Thursday, February 17, 2011


One of the perhaps subtle bits behind the genius that is Douglas Coupland's Miss Wyoming is a theme that we can track back to Rousseau. It's basically the Doomsday Device from Dr. Strangelove and it's an idea of which any archaeologist is familiar.

Consider the following: herpes, the first pet you watched die, your first kiss, and your grandmother's very annoying manner of greeting you that you couldn't take issue with because she is/was (does it change in death?) your grandmother (and trust me, they all have their own particular actions to get the same results, it's one of the things they teach in the grandmother surveys when your mother is preggers with you or whoever's the first born on that side of the family). What do all of those have in common? Well, I'm pretty much bullshitting by this point, in fact that long parenthetical was supposed to throw you off that whole trail. But what they have in common, or what I'm claiming they have in common, is that they are with you for life.

Now the relevance for the above paragraph is circumstantial at best and I admit that no one is going to get convicted on that piss poor evidence but here I am getting stuck into another metaphor rather than actually speaking; the relevance is this: Rousseau has a line somewhere, if my memory holds up, about how you can't go back to the way things were. See, people call Rousseau a primitivist, but he isn't because he's just a joker. His view of the primitive world is not essentially accurate--he points this out when he makes it irrelevant: we can't go back there. So then what does it matter what the there was like? Of course it doesn't.

Hidden in the folds of the amazing technicolor dreamcoat that he has woven in Miss Wyoming, Coupland places a similar thought. Basically the same-old, same-old you can't go back story. Coupland is basically writing about the end of the solitary man. In 1911, Ishi, the last Yahi man, came out of the forest in California. Ishi is a good man to allude to here because he was not solitary, although you might expect it from him. After all, the white man killed his entire society. (This is what I don't understand about people who try to argue with Indians about rights today. It's like, and this is an understatement, shooting three members of a guy's family and then turning to him and saying, Hey, can I borrow your umbrella? It's raining outside. Or rather it's like taking his umbrella after that and wondering why he's angry.) And what does Ishi do when his family in hiding in the forest dies? He comes back to society; he's no solitary man.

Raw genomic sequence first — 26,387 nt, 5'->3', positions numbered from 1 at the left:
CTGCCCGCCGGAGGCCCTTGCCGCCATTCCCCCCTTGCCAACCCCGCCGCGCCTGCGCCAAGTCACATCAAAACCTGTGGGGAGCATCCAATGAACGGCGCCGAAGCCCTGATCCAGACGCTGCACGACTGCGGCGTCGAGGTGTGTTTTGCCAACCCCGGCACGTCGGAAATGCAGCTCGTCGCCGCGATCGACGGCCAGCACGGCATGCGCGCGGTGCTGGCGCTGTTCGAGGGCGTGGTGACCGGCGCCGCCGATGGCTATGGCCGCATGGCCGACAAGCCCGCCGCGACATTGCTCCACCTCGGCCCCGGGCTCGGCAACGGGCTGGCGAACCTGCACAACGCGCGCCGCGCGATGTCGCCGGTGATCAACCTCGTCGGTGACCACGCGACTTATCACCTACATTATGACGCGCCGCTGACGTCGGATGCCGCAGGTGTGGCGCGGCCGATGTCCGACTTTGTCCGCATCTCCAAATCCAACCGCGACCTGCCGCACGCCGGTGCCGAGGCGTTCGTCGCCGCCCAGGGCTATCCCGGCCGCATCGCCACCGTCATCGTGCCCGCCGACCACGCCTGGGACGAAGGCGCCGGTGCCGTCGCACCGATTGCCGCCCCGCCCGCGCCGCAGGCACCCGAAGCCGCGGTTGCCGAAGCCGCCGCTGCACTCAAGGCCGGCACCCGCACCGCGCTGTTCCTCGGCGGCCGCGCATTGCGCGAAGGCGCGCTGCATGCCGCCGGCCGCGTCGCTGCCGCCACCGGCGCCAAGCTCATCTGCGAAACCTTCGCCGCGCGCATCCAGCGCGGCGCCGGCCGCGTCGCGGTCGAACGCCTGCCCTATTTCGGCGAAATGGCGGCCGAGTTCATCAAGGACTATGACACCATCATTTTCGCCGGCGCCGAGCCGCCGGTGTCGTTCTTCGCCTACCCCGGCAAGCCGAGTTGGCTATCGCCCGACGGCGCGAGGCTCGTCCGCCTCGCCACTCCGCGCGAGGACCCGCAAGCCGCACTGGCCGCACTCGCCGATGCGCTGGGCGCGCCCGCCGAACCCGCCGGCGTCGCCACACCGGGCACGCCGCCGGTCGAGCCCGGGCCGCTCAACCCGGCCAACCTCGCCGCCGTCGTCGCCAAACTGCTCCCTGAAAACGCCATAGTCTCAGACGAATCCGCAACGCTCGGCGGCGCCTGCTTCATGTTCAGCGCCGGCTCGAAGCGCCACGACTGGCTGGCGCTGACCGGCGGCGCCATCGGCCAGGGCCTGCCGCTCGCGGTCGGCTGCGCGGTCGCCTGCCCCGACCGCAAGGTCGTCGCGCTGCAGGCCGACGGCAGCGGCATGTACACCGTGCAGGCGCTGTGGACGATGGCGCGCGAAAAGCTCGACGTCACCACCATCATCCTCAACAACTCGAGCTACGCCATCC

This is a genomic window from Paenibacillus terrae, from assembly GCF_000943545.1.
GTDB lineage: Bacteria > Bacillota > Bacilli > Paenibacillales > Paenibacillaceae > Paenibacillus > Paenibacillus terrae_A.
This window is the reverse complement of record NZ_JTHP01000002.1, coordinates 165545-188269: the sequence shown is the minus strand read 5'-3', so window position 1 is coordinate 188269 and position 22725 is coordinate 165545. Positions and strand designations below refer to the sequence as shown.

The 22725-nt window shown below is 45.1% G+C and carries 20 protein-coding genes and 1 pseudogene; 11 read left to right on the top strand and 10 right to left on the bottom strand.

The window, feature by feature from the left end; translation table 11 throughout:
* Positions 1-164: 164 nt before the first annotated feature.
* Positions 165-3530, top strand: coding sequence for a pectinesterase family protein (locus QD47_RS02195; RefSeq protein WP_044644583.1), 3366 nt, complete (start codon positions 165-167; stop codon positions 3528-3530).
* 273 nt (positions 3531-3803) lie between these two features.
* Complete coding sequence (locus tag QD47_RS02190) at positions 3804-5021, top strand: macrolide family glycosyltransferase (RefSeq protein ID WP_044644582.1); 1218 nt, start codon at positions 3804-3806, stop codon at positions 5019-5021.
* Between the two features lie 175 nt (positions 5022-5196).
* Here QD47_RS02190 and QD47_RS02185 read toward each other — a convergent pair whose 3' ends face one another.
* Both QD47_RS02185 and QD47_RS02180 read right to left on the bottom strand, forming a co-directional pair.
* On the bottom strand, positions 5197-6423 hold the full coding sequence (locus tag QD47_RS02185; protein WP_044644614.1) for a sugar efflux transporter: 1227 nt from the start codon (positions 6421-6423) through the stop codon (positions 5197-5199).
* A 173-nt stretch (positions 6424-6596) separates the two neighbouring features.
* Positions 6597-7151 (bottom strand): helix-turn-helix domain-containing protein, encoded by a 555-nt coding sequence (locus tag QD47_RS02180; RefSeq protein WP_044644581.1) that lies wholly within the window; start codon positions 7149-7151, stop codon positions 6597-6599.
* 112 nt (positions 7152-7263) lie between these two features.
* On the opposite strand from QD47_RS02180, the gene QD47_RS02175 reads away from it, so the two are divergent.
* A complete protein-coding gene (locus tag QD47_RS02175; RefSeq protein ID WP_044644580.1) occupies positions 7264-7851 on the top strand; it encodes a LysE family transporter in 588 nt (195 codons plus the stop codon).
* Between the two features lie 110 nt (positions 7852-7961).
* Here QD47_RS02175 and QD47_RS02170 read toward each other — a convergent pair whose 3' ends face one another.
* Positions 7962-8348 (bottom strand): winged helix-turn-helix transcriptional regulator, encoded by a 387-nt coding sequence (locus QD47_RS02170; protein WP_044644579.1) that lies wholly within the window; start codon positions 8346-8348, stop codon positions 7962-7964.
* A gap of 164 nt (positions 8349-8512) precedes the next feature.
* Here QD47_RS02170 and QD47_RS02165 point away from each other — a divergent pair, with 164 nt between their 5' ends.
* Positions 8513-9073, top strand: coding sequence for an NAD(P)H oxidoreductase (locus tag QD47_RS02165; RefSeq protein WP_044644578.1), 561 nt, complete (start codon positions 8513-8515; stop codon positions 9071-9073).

Orangutans are solitary apes. That's the findings of primatologists, and not just me talking out of my ass, although it's that too. We aren't solitary apes, but we've always had this sort of vision of the solitary life: Tarzan and all that jazz. Or was Tarzan talking with monkeys and does that disqualify it? Anyway, I'm not going to put that much more thought into another example, so deal with it, rock'n'roll!, as you'd get from Sean Bateman. In Miss Wyoming, Coupland gives us two characters who become solitary critters--one intentionally, one accidentally--and for both of them it fails. I'm just saying that's there's an understanding that you come to when you read this. The book is teaching you something. I'm not sure what other than the fact that if we ever could live on our own, we can't now.

So what does it matter what it was like back then? as we might paraphrase Rousseau.

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